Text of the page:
The Department of Homeland Security (DHS) announced this week that a ransomware attack shut down a natural gas compressor facility for two days. While in the network, the attacker deployed software trying to “identify critical assets” before setting off the ransomware and in the process, may have also disabled detection processes in place to identify the ransomware. The date of the attack was not specified.

According to DHS, this attack is illustrative of the many attacks that are recently targeting energy and other critical infrastructure. The attack started through spear phishing emails that included malicious links. The attack allowed the intruder to access the information technology system, and because the IT system was not segmented from the operational technology (OT) system, the attacker was able to access the OT system as well.

Although the attackers were not able to obtain control over the facility, the facility implemented a controlled shutdown because the operator was unable to access and read operational information in real time. Unfortunately, according to reports, the facility’s emergency response plan did not address risk and response to cyber-attacks.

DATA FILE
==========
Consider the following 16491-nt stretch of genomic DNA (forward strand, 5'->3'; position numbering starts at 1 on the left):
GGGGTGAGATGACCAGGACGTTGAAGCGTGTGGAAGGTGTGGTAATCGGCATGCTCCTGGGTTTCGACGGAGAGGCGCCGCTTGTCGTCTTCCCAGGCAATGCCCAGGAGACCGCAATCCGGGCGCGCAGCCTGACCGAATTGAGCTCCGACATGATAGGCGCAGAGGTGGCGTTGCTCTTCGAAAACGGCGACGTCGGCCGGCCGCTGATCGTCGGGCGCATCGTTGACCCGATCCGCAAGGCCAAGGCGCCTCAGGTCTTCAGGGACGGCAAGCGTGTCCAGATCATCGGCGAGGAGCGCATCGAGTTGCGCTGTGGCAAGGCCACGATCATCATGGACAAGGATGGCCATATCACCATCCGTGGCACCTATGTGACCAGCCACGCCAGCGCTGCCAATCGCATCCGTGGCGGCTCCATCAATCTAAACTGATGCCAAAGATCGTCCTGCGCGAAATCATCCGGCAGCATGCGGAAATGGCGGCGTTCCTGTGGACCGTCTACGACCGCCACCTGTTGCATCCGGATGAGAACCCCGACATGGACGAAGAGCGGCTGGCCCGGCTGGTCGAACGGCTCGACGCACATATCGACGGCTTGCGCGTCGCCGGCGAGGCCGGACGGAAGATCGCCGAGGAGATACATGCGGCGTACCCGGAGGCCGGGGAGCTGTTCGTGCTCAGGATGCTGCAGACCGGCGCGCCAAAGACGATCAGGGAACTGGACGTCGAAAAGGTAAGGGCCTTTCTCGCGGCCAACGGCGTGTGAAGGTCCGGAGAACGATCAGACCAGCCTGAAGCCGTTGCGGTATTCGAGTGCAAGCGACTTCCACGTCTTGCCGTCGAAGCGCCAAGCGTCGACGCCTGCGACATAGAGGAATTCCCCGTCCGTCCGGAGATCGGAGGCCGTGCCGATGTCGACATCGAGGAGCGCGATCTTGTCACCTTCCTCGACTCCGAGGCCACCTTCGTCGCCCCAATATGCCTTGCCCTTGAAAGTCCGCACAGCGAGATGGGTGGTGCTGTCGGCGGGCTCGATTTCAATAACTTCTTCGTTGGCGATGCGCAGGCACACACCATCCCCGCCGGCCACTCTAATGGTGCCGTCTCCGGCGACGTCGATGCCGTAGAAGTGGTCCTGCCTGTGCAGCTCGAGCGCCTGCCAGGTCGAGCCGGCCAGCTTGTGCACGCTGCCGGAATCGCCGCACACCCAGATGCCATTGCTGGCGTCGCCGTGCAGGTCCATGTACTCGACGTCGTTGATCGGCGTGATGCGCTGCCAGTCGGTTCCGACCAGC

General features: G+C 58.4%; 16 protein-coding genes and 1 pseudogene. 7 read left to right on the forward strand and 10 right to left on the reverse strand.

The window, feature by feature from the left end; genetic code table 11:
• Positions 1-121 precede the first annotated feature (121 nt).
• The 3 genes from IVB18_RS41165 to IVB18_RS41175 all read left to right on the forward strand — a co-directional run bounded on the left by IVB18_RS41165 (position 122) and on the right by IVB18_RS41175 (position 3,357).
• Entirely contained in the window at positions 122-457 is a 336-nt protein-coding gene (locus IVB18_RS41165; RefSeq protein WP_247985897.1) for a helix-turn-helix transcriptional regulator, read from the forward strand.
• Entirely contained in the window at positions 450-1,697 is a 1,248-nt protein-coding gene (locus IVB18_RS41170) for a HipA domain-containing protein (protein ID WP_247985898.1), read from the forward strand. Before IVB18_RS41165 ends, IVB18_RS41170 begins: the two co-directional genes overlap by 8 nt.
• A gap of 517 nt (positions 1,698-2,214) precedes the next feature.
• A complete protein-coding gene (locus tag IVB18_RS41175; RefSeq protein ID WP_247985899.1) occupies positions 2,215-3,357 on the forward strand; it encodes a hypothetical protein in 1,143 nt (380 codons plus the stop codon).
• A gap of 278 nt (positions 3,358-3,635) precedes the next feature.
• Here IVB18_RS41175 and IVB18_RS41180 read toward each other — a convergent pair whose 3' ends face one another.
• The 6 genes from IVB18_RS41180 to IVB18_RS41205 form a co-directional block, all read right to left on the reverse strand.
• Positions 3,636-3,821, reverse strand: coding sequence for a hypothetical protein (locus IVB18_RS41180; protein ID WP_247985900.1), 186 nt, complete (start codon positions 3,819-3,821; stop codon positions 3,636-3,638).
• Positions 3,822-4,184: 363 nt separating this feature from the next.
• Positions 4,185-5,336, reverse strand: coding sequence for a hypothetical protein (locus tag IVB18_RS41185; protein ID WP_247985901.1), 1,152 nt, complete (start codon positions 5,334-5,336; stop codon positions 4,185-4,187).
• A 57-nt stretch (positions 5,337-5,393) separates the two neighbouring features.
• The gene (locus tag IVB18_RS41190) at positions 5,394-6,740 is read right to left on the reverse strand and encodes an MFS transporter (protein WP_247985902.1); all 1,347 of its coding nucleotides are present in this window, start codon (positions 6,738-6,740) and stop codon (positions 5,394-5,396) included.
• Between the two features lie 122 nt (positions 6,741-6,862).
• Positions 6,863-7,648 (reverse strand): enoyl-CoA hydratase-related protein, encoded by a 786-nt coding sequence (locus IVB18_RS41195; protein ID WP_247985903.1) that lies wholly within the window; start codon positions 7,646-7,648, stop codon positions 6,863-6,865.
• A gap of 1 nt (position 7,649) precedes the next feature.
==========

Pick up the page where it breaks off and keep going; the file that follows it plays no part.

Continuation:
It is imperative that emergency response, incident response, contingent operations and disaster recovery plans all anticipate and are able to respond to cyber-attacks. DHS further urged critical infrastructure organizations to:

  • include cyber-risk planning in their incident response strategies;
  • practice failover to alternate control systems (back-ups);
  • conduct tabletop exercises to train employees, identify technical and human points of failure for operational visibility; and
  • recognize the safety implications of cyber-attacks, among other steps.

These are all basic cyber-hygiene practices that critical infrastructure facilities and operators may wish to consider implementing, particularly because of the devastation that could result from a significant cyber-attack.